Kogi State Governor, Yahaya Bello, has spent the sum of N22.5m to purchase the nomination and expression of interest forms of the All Progressives Congress ahead of the governorship primary which holds on August 29, 2019.
Investigations showed that the sum is almost equivalent to the three-year salary and allowances of a governor which is N23.3m. According to the Revenue Mobilisation and Fiscal Commission, a governor’s basic salary is N185, 308.75 while he is entitled to a hardship allowance of N92, 654.37 and a consistency allowance of N370, 617.50 bringing the total monthly package to N648, 580.62 or N7.7m a year. The total salary and allowances earned by a governor in three years is N23.3m. Incidentally, Kogi State is reported to be the most affected in the country as regards unpaid salaries and pensions. The National Union of Local Government Employees had also named Kogi as the biggest defaulter of unpaid salaries and pensions while the Nigeria Labour Congress claims the state owes between eight to 38 months of unpaid salaries and pensions, a claim the state government has denied.
The high cost of nomination and expression of interest forms by the two main parties in the country, the – APC and the Peoples Democratic Party – has been a source of controversy in recent time. The APC had pegged the price of its Presidential forms at N45m last year. President Muhammadu Buhari, who lamented the high cost of the forms, claimed that a group, Nigeria Consolidation Ambassadors Network, bought them for him. The PDP’s Presidential forms, however, were much lower than those of the APC. APC governors who bought the forms at N22.5m last year include: Governor Nasir el-Rufai of Kaduna State; his Katsina State counterpart, Bello Masari; Kano State Governor, Abdullahi Ganduje; and Governor Atiku Bagudu of Kebbi State. Others include: Governor Simon Lalong of Plateau State; his Niger State counterpart, San Bello; Jigawa State Governor, Mohammed Badaru; and Mohammed Abubakar of Bauchi State and Jibrilla Bindow of Adamawa State who both failed to get re-elected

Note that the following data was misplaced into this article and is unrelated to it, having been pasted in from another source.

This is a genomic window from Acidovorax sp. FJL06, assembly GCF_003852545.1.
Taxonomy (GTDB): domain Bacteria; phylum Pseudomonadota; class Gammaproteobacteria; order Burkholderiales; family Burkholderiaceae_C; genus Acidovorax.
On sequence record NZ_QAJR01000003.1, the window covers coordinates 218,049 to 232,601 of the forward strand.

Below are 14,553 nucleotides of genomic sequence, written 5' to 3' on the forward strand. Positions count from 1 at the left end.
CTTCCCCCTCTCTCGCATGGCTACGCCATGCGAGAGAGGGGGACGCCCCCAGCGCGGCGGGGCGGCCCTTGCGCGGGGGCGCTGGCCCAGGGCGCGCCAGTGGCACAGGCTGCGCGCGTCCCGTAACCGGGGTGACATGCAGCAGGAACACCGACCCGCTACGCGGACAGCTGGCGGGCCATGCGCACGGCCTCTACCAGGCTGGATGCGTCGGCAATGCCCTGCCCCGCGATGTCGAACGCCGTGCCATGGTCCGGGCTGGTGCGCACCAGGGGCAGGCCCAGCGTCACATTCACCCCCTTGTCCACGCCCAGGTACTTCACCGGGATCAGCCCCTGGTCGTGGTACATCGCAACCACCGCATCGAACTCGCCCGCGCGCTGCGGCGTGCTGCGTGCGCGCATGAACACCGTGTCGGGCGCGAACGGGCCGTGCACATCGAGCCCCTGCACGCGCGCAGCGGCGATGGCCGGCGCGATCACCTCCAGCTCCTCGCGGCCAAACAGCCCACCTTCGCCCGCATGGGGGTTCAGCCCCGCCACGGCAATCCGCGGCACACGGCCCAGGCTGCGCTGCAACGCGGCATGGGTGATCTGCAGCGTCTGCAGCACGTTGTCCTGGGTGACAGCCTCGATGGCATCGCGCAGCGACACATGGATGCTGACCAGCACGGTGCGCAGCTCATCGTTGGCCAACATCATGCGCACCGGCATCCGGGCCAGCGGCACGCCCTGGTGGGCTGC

Human rights lawyer, Mr. Femi Falana (SAN), had lamented the high cost of forms, insisting that it was immoral and illegal. Falana said political parties should try to generate funds by ensuring that all members paid monthly dues. He added, “It is illegal and prohibitive to collect nomination forms. When you do that, you are excluding people from participating in the democratic process. In 2003, INEC attempted to collect money for nomination forms. The late Chief Gani Fawehinmi led us to court and the court held that it was illegal and unconstitutional to collect nomination forms, after we had dragged not former than seven to eight state governments to court over money for nomination forms for LG elections. “The TMG may wish to put these cases together for people to know their rights. By the way, what is a nomination form? A sheet of paper! What is embarrassing for some of us is that President Muhammadu Buhari complained that he was asked to pay N27m in 2015 for his own nomination form and had to take a loan to raise the money. “Now that Buhari is the President of Nigeria and leader of the ruling party (APC), what has happened? I think TMG will also want to take this up, especially the legality of nomination forms so that you can open the democratic space for people to contest and participate in the electoral process.”